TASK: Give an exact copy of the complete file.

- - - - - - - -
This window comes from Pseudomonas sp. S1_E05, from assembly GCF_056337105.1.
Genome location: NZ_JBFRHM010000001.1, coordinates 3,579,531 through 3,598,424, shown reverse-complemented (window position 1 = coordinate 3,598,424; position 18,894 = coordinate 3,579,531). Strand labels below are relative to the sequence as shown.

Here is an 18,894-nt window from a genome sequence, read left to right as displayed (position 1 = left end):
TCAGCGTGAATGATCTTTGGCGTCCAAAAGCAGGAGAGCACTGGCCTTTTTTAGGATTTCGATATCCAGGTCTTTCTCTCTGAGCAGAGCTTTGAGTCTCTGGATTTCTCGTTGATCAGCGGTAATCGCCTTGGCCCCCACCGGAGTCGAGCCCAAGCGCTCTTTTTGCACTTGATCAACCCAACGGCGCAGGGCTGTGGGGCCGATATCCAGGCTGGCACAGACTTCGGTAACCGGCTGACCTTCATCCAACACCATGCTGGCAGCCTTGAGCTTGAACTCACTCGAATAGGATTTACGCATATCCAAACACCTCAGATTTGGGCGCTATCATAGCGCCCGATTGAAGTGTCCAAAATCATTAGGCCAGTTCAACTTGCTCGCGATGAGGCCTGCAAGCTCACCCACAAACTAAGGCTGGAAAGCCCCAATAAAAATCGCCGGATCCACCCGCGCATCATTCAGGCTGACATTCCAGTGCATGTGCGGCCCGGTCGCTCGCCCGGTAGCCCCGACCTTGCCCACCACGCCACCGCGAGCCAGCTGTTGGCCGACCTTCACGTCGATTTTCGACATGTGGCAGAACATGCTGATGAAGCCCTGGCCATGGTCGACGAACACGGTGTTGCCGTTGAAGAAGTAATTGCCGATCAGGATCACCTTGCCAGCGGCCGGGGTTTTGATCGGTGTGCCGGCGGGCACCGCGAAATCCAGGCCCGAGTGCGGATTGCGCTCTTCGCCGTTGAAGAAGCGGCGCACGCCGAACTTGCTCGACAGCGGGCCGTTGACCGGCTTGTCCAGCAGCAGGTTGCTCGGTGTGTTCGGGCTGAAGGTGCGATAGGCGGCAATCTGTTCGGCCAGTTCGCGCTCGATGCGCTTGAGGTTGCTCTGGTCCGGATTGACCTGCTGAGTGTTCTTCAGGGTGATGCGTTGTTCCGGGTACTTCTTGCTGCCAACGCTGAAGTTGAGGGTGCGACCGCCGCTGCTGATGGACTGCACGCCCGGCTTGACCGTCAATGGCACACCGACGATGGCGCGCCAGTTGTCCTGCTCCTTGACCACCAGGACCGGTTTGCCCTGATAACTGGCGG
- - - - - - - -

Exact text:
This window comes from Pseudomonas sp. S1_E05, from assembly GCF_056337105.1.
Genome location: NZ_JBFRHM010000001.1, coordinates 3,579,531 through 3,598,424, shown reverse-complemented (window position 1 = coordinate 3,598,424; position 18,894 = coordinate 3,579,531). Strand labels below are relative to the sequence as shown.

Here is an 18,894-nt window from a genome sequence, read left to right as displayed (position 1 = left end):
TCAGCGTGAATGATCTTTGGCGTCCAAAAGCAGGAGAGCACTGGCCTTTTTTAGGATTTCGATATCCAGGTCTTTCTCTCTGAGCAGAGCTTTGAGTCTCTGGATTTCTCGTTGATCAGCGGTAATCGCCTTGGCCCCCACCGGAGTCGAGCCCAAGCGCTCTTTTTGCACTTGATCAACCCAACGGCGCAGGGCTGTGGGGCCGATATCCAGGCTGGCACAGACTTCGGTAACCGGCTGACCTTCATCCAACACCATGCTGGCAGCCTTGAGCTTGAACTCACTCGAATAGGATTTACGCATATCCAAACACCTCAGATTTGGGCGCTATCATAGCGCCCGATTGAAGTGTCCAAAATCATTAGGCCAGTTCAACTTGCTCGCGATGAGGCCTGCAAGCTCACCCACAAACTAAGGCTGGAAAGCCCCAATAAAAATCGCCGGATCCACCCGCGCATCATTCAGGCTGACATTCCAGTGCATGTGCGGCCCGGTCGCTCGCCCGGTAGCCCCGACCTTGCCCACCACGCCACCGCGAGCCAGCTGTTGGCCGACCTTCACGTCGATTTTCGACATGTGGCAGAACATGCTGATGAAGCCCTGGCCATGGTCGACGAACACGGTGTTGCCGTTGAAGAAGTAATTGCCGATCAGGATCACCTTGCCAGCGGCCGGGGTTTTGATCGGTGTGCCGGCGGGCACCGCGAAATCCAGGCCCGAGTGCGGATTGCGCTCTTCGCCGTTGAAGAAGCGGCGCACGCCGAACTTGCTCGACAGCGGGCCGTTGACCGGCTTGTCCAGCAGCAGGTTGCTCGGTGTGTTCGGGCTGAAGGTGCGATAGGCGGCAATCTGTTCGGCCAGTTCGCGCTCGATGCGCTTGAGGTTGCTCTGGTCCGGATTGACCTGCTGAGTGTTCTTCAGGGTGATGCGTTGTTCCGGGTACTTCTTGCTGCCAACGCTGAAGTTGAGGGTGCGACCGCCGCTGCTGATGGACTGCACGCCCGGCTTGACCGTCAATGGCACACCGACGATGGCGCGCCAGTTGTCCTGCTCCTTGACCACCAGGACCGGTTTGCCCTGATAACTGGCGG